For flooring, you should also keep it relatively neutral, with splashes of color in throw rugs, for example. And when it comes to furnishings, materials like glass and metal, which reflect light and feel more airy, give a great sense of space than dark, heavy wood pieces.

If you want to avoid heavy bookshelves, try floating shelves, anchored to the wall. They are a talking point for guests and a lot of fun to decorate with.


You can, once again, use color to give a sense of space: keep it light or neutral on the walls and the ceiling.

To furnish a small bedroom, the key is to avoid pieces that are too large and cumbersome. Skip the full head and foot board and try adding a wall panel at the head. They can add a pop of color that breaks up the neutral wall a little, making a visual focal point that delights.

If you don’t need two bedside tables, don’t use two. Balance isn’t all it’s cracked up to be. nstead, install lighting on the wall for reading and keep a basket handy for books.

Streamline your linens so that colors and textures are uniform. You don’t want a red bedspread with orange pillows and faux fur throws, all mixed together, in a tiny space! It’s just too much for the eye to take in.


If you don’t have eat in space, don’t try and create it. A formal dining room or breakfast nook is a nice to have but if space doesn’t allow, try using stools at the breakfast bar or island to make best use of that area. If you still want a table and chairs, round tables conserve a little more space and visually seem to fit better.  

Don’t forget to minimize kitchen clutter, which can close in that space quickly. If you have tools and small appliances that you don’t use all the time, find somewhere to store them out of site. Less is more in the small kitchen setup.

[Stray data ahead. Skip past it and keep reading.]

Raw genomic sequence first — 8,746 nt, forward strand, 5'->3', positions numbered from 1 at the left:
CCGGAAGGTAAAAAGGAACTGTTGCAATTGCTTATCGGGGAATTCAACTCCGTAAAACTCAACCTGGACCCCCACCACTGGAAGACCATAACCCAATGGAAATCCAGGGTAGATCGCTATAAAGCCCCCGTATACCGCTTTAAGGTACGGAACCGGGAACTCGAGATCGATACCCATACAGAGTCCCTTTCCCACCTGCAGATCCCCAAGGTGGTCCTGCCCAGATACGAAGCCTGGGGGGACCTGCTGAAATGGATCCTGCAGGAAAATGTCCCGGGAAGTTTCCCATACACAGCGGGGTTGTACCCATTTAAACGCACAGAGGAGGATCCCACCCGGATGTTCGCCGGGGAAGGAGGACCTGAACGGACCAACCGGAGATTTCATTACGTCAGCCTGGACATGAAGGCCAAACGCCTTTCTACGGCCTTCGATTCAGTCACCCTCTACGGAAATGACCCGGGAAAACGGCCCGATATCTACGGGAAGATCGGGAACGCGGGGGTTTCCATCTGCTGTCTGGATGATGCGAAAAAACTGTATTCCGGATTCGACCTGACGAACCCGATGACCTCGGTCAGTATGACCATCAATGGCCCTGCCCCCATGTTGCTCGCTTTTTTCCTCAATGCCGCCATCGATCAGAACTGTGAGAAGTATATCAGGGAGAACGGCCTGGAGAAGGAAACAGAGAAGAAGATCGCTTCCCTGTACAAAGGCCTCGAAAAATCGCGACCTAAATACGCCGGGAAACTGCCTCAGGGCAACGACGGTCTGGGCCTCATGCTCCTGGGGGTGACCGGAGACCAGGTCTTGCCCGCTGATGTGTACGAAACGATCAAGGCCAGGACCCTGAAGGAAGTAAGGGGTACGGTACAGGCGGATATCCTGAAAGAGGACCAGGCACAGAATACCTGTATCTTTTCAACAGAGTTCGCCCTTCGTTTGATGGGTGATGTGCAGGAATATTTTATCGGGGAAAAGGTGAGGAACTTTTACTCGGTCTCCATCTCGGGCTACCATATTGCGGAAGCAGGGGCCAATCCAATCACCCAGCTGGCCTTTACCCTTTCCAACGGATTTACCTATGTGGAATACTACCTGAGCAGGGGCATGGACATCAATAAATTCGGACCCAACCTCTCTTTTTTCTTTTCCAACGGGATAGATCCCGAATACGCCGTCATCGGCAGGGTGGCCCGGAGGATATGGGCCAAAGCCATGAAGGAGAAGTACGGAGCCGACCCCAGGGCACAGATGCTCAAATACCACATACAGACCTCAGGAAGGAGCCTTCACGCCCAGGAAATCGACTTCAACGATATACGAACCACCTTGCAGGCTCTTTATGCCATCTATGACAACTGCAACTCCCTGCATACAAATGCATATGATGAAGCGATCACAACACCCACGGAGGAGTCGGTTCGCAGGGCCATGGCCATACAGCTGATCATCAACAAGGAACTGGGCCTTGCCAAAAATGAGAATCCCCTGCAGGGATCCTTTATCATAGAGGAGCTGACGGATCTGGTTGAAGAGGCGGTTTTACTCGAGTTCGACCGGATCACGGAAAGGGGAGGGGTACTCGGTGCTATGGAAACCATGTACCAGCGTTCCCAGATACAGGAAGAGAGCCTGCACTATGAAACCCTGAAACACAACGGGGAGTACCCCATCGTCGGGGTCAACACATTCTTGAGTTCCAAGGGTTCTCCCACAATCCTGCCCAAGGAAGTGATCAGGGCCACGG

While it might seem odd to add more to a small bathroom, storage is at the heart of keeping it a usable space, even if two people are in there getting ready in the morning. Decorative shelves and hooks for everything from bathrobes to towels, with soap and candles above, keep your necessities in reach and out of the way, at the same time.

Maximize your mirrors for that eye trick effect of creating space where there is none. Ditch the tiny medicine cabinet in favor of as large a piece that can fit over your sink. Mirrored accents and backsplashes can help with a similar effect.

Finally, if your shower has a rod and curtain, hang it as high as you can: this gives the illusion of higher ceilings and greater space. The curtain should be a simple print so as not to be overwhelming; in fact, all your colors should be from the same palette for that reason.

With all of these tips, you can take your small urban space and turn it into a cool loft minimalist oasis, with ease; a space you and your family, friends and guests can enjoy for years to come.